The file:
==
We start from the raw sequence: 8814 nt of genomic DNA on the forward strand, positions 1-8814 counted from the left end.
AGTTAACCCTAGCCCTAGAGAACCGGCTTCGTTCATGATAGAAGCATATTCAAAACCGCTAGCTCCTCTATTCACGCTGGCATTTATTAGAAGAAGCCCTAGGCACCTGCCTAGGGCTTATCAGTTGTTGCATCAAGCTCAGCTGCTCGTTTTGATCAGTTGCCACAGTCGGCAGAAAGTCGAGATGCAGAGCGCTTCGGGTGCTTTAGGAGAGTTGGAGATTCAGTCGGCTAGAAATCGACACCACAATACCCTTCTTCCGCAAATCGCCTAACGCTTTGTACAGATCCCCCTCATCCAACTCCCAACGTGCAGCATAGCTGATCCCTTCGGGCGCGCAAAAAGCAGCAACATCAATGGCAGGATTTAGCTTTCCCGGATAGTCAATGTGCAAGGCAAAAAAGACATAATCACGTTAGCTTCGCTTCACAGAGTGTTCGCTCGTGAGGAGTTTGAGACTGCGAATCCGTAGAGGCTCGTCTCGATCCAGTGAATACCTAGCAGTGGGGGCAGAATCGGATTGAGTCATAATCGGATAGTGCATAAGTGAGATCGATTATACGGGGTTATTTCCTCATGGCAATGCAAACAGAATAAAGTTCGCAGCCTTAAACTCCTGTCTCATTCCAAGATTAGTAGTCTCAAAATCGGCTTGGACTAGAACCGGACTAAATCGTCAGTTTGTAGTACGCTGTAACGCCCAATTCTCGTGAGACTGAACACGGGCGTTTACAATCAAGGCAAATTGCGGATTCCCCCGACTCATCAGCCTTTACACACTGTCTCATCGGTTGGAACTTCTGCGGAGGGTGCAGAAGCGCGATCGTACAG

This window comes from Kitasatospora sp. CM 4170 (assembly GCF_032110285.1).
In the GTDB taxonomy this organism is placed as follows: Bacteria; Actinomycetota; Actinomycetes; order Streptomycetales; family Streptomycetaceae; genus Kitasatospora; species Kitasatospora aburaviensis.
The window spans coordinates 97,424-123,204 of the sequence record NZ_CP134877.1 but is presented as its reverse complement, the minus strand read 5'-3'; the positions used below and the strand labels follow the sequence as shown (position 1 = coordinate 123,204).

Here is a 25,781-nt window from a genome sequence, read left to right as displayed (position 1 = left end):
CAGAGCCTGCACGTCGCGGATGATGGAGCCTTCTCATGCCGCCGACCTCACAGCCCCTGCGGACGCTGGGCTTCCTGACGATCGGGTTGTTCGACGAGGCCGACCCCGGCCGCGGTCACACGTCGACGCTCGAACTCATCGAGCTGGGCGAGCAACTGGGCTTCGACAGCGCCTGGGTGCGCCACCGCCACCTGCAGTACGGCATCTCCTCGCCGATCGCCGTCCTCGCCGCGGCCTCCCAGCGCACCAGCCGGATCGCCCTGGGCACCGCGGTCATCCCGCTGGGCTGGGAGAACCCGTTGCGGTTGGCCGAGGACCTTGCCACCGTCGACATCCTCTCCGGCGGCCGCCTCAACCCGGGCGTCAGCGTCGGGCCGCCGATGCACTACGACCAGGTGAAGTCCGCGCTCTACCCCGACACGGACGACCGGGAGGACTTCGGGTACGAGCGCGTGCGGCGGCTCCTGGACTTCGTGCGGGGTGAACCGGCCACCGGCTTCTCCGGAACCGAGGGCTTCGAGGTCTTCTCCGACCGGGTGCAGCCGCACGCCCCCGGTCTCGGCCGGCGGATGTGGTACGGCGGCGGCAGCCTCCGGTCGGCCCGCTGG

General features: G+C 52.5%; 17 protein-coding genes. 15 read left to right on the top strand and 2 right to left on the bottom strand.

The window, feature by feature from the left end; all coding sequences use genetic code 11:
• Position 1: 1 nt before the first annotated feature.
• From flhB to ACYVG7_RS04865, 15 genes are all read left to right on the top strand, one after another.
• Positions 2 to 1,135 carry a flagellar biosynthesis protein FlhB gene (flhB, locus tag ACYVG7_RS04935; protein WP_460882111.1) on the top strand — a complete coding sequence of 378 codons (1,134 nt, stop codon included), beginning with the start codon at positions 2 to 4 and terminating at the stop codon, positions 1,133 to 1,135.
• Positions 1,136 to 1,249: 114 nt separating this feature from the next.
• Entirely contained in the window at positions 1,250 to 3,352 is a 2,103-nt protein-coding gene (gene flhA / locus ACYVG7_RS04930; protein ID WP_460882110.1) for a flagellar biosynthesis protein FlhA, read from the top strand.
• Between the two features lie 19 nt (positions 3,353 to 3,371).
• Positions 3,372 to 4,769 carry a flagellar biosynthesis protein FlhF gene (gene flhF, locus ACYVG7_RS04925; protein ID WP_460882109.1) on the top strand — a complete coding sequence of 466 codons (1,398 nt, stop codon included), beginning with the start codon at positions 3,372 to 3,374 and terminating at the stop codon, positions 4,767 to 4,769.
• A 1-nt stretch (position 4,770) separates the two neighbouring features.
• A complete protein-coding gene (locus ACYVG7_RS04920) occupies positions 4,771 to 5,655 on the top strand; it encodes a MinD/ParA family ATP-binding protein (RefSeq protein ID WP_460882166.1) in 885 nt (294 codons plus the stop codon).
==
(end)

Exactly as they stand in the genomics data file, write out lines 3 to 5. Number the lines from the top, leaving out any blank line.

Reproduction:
This window comes from Kitasatospora sp. CM 4170 (assembly GCF_032110285.1).
In the GTDB taxonomy this organism is placed as follows: Bacteria; Actinomycetota; Actinomycetes; order Streptomycetales; family Streptomycetaceae; genus Kitasatospora; species Kitasatospora aburaviensis.
The window spans coordinates 97,424-123,204 of the sequence record NZ_CP134877.1 but is presented as its reverse complement, the minus strand read 5'-3'; the positions used below and the strand labels follow the sequence as shown (position 1 = coordinate 123,204).